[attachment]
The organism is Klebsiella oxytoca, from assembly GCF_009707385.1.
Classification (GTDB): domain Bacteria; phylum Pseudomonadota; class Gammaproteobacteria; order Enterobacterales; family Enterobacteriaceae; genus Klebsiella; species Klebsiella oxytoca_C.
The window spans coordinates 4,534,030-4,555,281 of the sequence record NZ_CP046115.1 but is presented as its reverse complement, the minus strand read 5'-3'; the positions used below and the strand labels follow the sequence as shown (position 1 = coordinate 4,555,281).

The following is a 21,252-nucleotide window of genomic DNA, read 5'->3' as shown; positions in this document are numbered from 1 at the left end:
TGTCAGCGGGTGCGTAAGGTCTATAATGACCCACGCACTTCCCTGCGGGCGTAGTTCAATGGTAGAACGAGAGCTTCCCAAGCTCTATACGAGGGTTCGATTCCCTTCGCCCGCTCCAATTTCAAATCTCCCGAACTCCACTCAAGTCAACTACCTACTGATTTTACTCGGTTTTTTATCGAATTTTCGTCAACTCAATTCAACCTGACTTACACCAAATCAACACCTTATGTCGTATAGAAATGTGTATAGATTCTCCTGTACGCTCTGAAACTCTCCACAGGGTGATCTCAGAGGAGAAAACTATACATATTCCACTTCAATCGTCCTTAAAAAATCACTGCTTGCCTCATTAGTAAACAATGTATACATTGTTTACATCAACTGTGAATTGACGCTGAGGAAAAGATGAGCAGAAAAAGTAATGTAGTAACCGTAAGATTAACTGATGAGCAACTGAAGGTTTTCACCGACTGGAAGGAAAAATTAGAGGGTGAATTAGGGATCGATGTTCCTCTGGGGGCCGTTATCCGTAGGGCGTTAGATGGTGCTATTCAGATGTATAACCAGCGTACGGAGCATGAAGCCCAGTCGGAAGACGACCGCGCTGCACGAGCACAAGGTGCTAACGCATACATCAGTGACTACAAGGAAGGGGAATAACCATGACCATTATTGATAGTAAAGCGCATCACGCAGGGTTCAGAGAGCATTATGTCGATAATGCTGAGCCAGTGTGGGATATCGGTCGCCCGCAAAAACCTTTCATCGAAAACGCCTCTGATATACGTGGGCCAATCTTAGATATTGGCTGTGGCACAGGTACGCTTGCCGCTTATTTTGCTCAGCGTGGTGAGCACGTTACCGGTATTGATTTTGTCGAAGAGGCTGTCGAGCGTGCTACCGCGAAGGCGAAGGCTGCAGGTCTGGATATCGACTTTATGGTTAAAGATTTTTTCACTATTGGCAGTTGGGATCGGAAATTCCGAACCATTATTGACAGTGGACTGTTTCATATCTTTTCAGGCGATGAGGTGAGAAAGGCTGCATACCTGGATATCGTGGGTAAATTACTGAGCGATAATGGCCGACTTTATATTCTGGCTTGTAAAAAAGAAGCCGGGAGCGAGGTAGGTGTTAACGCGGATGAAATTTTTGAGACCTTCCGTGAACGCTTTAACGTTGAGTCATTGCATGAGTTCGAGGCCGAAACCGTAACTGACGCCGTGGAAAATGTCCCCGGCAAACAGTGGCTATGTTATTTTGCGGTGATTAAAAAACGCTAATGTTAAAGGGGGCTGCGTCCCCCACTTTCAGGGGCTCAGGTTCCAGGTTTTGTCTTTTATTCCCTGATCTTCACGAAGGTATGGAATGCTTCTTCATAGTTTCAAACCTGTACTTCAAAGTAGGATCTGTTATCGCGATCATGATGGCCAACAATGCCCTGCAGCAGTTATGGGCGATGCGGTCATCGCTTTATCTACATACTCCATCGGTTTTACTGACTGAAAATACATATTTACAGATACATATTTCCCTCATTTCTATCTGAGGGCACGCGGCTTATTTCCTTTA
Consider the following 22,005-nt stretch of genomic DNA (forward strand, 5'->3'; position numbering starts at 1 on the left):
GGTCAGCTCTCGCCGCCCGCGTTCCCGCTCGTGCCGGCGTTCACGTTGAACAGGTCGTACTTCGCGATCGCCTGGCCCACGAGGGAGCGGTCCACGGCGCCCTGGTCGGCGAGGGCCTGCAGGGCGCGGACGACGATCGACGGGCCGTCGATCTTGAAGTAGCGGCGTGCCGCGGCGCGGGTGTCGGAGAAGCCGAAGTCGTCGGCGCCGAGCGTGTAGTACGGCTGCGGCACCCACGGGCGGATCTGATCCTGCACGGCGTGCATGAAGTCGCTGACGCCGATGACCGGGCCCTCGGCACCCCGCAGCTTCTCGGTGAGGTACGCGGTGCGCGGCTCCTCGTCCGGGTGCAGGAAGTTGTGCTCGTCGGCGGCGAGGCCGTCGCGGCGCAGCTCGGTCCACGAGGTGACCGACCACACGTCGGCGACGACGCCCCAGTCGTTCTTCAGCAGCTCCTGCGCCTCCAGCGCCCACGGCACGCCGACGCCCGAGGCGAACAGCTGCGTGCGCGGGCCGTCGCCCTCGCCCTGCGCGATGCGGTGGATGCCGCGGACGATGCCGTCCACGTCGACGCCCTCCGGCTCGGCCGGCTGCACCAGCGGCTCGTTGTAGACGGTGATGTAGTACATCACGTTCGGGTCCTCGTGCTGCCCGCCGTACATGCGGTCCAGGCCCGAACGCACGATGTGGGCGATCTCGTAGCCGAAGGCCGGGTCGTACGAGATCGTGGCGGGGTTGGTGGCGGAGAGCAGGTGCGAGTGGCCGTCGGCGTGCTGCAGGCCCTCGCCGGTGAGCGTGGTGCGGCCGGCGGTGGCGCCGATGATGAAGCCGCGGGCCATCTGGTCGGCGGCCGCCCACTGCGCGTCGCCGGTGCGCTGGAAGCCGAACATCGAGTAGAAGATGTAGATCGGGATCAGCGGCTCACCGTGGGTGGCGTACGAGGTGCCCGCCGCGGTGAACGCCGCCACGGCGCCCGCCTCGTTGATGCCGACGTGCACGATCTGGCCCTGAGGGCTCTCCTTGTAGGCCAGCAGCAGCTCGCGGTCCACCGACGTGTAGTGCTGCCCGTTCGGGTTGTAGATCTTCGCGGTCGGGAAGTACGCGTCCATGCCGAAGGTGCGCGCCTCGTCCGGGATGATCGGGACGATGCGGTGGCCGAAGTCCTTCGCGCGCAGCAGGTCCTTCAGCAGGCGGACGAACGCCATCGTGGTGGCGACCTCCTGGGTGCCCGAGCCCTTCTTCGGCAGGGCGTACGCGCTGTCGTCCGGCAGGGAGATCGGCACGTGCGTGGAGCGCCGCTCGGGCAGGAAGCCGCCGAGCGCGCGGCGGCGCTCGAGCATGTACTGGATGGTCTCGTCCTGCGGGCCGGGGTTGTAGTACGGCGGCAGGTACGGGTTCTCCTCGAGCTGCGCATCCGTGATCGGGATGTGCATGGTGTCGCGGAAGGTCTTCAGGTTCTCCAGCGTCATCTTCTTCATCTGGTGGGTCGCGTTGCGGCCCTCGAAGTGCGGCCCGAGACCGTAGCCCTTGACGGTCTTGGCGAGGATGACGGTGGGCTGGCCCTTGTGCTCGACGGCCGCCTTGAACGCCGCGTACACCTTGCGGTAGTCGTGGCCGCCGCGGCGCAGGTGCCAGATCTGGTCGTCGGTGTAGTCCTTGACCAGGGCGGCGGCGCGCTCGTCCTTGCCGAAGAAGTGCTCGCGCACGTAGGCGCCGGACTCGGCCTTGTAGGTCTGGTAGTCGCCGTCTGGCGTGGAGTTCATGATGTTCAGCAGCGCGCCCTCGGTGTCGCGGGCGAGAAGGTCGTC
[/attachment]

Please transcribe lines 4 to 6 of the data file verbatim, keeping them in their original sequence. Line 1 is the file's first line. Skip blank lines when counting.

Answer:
The following is a 21,252-nucleotide window of genomic DNA, read 5'->3' as shown; positions in this document are numbered from 1 at the left end:
TGTCAGCGGGTGCGTAAGGTCTATAATGACCCACGCACTTCCCTGCGGGCGTAGTTCAATGGTAGAACGAGAGCTTCCCAAGCTCTATACGAGGGTTCGATTCCCTTCGCCCGCTCCAATTTCAAATCTCCCGAACTCCACTCAAGTCAACTACCTACTGATTTTACTCGGTTTTTTATCGAATTTTCGTCAACTCAATTCAACCTGACTTACACCAAATCAACACCTTATGTCGTATAGAAATGTGTATAGATTCTCCTGTACGCTCTGAAACTCTCCACAGGGTGATCTCAGAGGAGAAAACTATACATATTCCACTTCAATCGTCCTTAAAAAATCACTGCTTGCCTCATTAGTAAACAATGTATACATTGTTTACATCAACTGTGAATTGACGCTGAGGAAAAGATGAGCAGAAAAAGTAATGTAGTAACCGTAAGATTAACTGATGAGCAACTGAAGGTTTTCACCGACTGGAAGGAAAAATTAGAGGGTGAATTAGGGATCGATGTTCCTCTGGGGGCCGTTATCCGTAGGGCGTTAGATGGTGCTATTCAGATGTATAACCAGCGTACGGAGCATGAAGCCCAGTCGGAAGACGACCGCGCTGCACGAGCACAAGGTGCTAACGCATACATCAGTGACTACAAGGAAGGGGAATAACCATGACCATTATTGATAGTAAAGCGCATCACGCAGGGTTCAGAGAGCATTATGTCGATAATGCTGAGCCAGTGTGGGATATCGGTCGCCCGCAAAAACCTTTCATCGAAAACGCCTCTGATATACGTGGGCCAATCTTAGATATTGGCTGTGGCACAGGTACGCTTGCCGCTTATTTTGCTCAGCGTGGTGAGCACGTTACCGGTATTGATTTTGTCGAAGAGGCTGTCGAGCGTGCTACCGCGAAGGCGAAGGCTGCAGGTCTGGATATCGACTTTATGGTTAAAGATTTTTTCACTATTGGCAGTTGGGATCGGAAATTCCGAACCATTATTGACAGTGGACTGTTTCATATCTTTTCAGGCGATGAGGTGAGAAAGGCTGCATACCTGGATATCGTGGGTAAATTACTGAGCGATAATGGCCGACTTTATATTCTGGCTTGTAAAAAAGAAGCCGGGAGCGAGGTAGGTGTTAACGCGGATGAAATTTTTGAGACCTTCCGTGAACGCTTTAACGTTGAGTCATTGCATGAGTTCGAGGCCGAAACCGTAACTGACGCCGTGGAAAATGTCCCCGGCAAACAGTGGCTATGTTATTTTGCGGTGATTAAAAAACGCTAATGTTAAAGGGGGCTGCGTCCCCCACTTTCAGGGGCTCAGGTTCCAGGTTTTGTCTTTTATTCCCTGATCTTCACGAAGGTATGGAATGCTTCTTCATAGTTTCAAACCTGTACTTCAAAGTAGGATCTGTTATCGCGATCATGATGGCCAACAATGCCCTGCAGCAGTTATGGGCGATGCGGTCATCGCTTTATCTACATACTCCATCGGTTTTACTGACTGAAAATACATATTTACAGATACATATTTCCCTCATTTCTATCTGAGGGCACGCGGCTTATTTCCTTTA
Consider the following 22,005-nt stretch of genomic DNA (forward strand, 5'->3'; position numbering starts at 1 on the left):